Research Highlight

Earthquake new tool for diamond hunters

doi:10.1038/nindia.2020.27 Published online 12 February 2020

Earth scientists at the Indian Institute of Science Education and Research (IISER) in Pune have proposed1 a new method — which employs seismic imaging of the Earth's crust — for identifying diamond bearing regions in peninsular India.

Diamonds are formed in the mantle of the earth and reach the surface via volcanic rocks such as kimberlites. Diamond prospectors know that the secret of finding these precious stones is to locate these kimberlites, named after the South African town of Kimberley where diamonds were first discovered. 

The new method for locating the kimberlites suggested by the IISER team uses the seismic image of lithosphere, the outermost part of the earth comprising the crust and the mantle. The idea exploits a strange behaviour of the "shear waves" generated by earthquakes.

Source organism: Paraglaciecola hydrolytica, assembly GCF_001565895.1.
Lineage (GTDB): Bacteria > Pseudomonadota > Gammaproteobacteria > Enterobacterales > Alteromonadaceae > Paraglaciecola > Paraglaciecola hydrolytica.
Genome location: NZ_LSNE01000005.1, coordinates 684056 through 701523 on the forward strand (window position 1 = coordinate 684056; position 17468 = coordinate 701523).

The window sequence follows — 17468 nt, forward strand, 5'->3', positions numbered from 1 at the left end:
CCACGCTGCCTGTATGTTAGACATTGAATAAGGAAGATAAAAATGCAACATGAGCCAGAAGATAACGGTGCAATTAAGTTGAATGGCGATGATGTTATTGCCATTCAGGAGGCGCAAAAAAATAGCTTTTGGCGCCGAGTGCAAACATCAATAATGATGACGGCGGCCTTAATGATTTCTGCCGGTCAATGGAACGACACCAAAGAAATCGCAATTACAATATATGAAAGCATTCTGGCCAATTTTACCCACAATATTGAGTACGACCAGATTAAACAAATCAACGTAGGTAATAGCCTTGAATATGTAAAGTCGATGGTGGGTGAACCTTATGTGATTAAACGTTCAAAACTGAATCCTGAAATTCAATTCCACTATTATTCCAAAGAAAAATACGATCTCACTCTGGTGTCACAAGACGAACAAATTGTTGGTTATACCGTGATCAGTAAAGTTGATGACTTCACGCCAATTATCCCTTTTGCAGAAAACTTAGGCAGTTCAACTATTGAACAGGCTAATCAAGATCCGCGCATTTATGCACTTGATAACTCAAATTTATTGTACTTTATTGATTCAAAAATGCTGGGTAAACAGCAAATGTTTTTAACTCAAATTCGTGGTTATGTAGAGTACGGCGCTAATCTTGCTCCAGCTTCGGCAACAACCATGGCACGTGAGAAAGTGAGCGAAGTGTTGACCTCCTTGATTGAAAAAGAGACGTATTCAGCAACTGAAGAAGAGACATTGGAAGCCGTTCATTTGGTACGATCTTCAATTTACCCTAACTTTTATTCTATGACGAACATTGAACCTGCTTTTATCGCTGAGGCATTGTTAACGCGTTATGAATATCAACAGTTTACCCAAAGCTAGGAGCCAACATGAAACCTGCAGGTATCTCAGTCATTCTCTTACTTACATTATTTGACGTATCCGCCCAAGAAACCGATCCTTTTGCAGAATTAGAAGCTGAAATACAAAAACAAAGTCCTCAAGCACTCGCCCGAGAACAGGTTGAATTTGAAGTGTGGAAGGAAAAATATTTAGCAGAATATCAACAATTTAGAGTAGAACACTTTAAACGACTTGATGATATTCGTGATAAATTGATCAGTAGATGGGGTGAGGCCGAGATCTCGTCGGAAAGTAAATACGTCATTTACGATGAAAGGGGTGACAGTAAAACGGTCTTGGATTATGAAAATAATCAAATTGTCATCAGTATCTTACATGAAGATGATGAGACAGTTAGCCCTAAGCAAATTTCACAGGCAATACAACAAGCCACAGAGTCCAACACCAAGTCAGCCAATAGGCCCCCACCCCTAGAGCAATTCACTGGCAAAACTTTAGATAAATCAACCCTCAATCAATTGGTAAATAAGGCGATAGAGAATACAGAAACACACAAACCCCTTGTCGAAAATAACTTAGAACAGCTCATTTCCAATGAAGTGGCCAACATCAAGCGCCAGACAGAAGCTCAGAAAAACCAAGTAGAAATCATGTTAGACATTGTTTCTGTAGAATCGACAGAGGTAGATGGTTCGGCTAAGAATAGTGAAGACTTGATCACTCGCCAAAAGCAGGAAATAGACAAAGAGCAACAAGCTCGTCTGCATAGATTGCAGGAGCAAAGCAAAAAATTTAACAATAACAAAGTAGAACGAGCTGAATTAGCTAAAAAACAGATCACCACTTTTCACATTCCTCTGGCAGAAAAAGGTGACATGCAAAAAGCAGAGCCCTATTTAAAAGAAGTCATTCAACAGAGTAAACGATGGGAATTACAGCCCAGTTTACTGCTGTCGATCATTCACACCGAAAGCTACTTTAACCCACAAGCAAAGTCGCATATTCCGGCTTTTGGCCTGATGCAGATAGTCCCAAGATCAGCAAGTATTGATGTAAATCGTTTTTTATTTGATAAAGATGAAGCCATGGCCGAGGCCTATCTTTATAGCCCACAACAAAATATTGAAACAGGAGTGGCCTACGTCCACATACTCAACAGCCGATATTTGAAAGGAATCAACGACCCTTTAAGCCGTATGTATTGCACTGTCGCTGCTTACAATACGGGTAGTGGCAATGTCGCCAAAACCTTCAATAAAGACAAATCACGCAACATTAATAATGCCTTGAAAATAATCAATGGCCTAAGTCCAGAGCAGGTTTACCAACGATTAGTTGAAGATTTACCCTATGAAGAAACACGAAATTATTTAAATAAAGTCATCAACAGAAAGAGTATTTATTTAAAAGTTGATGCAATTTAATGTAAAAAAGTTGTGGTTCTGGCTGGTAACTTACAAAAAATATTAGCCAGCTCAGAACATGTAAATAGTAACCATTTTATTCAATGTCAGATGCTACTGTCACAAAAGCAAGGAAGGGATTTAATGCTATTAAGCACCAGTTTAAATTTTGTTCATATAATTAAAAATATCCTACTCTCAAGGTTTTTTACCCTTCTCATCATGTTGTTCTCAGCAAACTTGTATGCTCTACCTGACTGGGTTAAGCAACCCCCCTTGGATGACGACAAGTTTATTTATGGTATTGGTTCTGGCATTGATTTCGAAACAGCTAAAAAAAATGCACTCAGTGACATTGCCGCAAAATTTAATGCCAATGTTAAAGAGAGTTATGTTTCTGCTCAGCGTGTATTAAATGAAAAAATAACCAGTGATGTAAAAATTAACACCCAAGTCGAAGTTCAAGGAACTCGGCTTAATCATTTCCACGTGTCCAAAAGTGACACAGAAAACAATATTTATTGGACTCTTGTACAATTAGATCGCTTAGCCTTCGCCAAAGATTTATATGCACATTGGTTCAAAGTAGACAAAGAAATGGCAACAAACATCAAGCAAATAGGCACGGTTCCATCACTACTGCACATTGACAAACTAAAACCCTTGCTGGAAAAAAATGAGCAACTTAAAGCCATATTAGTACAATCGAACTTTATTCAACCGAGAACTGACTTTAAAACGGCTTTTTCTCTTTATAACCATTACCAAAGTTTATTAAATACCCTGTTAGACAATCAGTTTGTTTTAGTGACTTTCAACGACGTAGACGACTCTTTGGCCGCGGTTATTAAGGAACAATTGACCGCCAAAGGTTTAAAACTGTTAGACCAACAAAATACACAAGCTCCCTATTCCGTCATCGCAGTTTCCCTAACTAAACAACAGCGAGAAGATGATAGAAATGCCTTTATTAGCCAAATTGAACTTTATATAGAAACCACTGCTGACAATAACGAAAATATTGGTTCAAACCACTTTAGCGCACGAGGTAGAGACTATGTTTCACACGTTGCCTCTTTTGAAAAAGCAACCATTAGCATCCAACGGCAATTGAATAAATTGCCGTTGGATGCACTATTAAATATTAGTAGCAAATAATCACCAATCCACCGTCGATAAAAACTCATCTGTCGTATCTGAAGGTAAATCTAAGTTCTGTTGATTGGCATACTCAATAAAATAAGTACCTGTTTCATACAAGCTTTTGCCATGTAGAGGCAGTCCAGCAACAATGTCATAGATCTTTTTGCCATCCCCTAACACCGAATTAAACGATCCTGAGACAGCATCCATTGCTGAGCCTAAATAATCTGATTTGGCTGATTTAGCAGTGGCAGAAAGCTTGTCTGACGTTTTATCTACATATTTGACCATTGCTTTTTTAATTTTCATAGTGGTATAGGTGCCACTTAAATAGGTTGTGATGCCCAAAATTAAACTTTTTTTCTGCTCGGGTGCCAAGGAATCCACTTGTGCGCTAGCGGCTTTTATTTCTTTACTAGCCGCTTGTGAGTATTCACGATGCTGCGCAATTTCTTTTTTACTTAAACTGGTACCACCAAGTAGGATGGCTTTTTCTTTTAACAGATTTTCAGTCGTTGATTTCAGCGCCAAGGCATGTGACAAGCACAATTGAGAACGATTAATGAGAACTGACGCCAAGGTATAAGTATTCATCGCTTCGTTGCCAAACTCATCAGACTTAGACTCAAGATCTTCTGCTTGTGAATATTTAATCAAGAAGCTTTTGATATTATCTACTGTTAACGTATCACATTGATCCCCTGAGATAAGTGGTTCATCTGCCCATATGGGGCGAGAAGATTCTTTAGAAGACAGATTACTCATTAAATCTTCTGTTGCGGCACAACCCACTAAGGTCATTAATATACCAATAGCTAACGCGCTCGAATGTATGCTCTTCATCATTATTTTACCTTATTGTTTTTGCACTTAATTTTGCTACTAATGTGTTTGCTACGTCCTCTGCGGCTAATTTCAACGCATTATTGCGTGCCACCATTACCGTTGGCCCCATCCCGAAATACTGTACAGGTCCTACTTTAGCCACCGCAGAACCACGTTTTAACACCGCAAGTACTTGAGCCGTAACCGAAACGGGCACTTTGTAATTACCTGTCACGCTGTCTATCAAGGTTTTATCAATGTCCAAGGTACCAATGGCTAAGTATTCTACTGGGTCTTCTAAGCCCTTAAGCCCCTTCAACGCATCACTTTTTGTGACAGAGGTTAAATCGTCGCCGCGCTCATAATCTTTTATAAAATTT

Unlike surface waves, shear waves move through the body of an object. According to the researchers, while shear waves travel at a speed of 4.5 kilometers per second (km/s) through most parts of India, their speed "significantly increases to 4.7 km/s and above" when passing through India's diamond corridor — the 1200-km-long corridor of eastern Dharwar, Bastar and Singhbhum blocks in south-eastern India.

"The observed higher velocity in this corridor could be best explained by the presence of diamond," their report says. The authors claim that their study presents a new geologic model that explains the distribution of 'diamondiferous kimberlites' and suggests that the seismic image of lithosphere can be a guide for exploration of diamonds.

Through high-resolution seismic imaging of the lithospheric mantle, the scientists are further analysing the actual size of the diamond bearing fields that is needed to explain this observed difference in velocities of the shear waves.


References

1. Saha, G. et al. Occurrence of diamond in peninsular India and its relationship with deep Earth seismic properties. J. Earth Syst. Sci.128, 43c (2019)  doi: 10.1007/s12040-019-1088-7